Securing a More Sustainable Growth Path for China
The resilience of China’s economy since the 2008 financial crisis has provided a welcome boost to global demand and substantial progress has been made in rebalancing China’s external accounts. However, according to the latest International Monetary Fund annual report on China’s economy, the pattern of economic activity in the world’s second largest economy has become too reliant on investment and credit, resulting in rising domestic vulnerabilities in the financial sector, local government finances, and real estate.
On September 6, Global Economy and Development and the John L. Thornton China Center at Brookings hosted a discussion on the latest findings from the IMF’s annual report on the Chinese economy. Following a presentation by IMF Deputy Director Markus Rodlauer, David Dollar, senior fellow in the John L. Thornton China Center, and Stephen Roach, senior fellow at the Jackson Institute for Global Affairs at Yale University, provided their thoughts on the report’s recommendations for China to secure a more sustainable economic growth path. Brookings Senior Fellow Eswar Prasad moderated the discussion.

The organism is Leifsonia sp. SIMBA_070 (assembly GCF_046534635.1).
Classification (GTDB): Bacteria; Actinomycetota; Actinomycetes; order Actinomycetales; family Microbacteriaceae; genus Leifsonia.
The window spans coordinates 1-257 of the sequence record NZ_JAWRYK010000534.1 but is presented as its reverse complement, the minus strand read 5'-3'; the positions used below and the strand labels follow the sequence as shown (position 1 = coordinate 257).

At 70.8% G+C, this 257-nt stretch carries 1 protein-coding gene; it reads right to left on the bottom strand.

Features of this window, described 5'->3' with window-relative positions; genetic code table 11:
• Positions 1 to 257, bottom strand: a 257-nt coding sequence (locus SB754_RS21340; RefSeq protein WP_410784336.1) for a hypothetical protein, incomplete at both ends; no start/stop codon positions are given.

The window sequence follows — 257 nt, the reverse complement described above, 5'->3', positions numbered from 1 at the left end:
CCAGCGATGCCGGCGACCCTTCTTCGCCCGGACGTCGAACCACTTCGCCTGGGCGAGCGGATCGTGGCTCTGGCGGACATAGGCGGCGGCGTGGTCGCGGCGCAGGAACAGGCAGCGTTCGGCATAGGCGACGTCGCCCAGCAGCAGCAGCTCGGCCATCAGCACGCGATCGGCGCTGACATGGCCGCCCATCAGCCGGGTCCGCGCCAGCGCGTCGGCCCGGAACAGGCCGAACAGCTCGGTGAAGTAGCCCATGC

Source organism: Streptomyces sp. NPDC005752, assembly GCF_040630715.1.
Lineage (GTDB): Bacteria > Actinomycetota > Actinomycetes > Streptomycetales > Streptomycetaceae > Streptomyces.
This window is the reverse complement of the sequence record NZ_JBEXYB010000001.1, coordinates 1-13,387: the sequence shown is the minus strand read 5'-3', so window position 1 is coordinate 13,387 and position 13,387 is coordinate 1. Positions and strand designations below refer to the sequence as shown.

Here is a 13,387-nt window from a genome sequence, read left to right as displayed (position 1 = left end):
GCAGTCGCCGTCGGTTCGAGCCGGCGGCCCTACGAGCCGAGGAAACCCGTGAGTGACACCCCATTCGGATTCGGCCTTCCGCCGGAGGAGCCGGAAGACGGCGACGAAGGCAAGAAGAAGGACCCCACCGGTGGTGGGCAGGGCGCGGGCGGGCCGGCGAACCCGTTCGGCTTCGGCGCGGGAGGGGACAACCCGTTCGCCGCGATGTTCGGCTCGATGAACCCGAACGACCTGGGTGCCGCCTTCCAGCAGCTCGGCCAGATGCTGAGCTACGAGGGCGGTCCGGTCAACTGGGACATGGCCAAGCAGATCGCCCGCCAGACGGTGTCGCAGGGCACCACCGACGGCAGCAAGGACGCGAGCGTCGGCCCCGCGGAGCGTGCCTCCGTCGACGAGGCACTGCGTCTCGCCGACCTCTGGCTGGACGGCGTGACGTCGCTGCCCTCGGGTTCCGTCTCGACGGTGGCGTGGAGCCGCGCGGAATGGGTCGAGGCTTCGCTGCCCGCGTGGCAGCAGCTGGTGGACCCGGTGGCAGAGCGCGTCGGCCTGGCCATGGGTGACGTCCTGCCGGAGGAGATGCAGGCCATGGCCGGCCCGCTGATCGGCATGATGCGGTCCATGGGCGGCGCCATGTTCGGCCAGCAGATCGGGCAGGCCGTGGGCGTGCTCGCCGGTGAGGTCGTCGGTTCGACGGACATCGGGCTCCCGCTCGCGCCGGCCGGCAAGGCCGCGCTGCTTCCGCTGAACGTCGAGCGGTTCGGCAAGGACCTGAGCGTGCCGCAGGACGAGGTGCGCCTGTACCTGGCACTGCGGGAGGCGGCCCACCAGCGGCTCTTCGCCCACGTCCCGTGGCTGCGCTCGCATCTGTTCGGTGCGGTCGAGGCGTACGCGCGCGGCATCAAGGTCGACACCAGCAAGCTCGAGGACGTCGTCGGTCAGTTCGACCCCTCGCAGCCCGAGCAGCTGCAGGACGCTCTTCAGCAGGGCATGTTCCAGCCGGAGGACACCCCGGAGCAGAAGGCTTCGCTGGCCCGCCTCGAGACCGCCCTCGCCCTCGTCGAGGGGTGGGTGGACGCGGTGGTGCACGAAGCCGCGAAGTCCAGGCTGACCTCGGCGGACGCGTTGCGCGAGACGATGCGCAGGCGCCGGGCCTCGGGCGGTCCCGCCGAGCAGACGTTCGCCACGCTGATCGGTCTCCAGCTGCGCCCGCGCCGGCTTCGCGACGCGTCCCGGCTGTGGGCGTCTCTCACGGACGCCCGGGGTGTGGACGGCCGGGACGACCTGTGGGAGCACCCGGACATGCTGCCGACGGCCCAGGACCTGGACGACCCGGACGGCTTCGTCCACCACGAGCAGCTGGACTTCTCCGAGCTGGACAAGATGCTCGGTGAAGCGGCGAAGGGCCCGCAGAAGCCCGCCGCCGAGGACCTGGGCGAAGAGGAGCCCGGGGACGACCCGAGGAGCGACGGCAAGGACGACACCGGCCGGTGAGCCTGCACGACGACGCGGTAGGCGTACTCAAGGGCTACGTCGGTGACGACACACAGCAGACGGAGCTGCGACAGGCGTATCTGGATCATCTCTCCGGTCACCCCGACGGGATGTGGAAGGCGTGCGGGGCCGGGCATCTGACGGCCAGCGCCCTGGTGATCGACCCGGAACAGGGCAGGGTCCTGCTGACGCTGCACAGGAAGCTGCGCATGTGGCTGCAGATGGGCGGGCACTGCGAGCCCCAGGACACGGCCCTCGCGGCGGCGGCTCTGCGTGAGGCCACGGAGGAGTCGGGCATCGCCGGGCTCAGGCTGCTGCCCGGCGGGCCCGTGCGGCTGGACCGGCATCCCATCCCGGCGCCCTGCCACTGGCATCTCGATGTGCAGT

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[On the possibility of ongoing secret negotiations between the U.S. and North Korea] I am always wondering if my chain is being yanked. It could also mean Kim is trying to undermine Moon, who positions himself as a broker between the U.S. and North Korea. These two potential explanations are not mutually exclusive.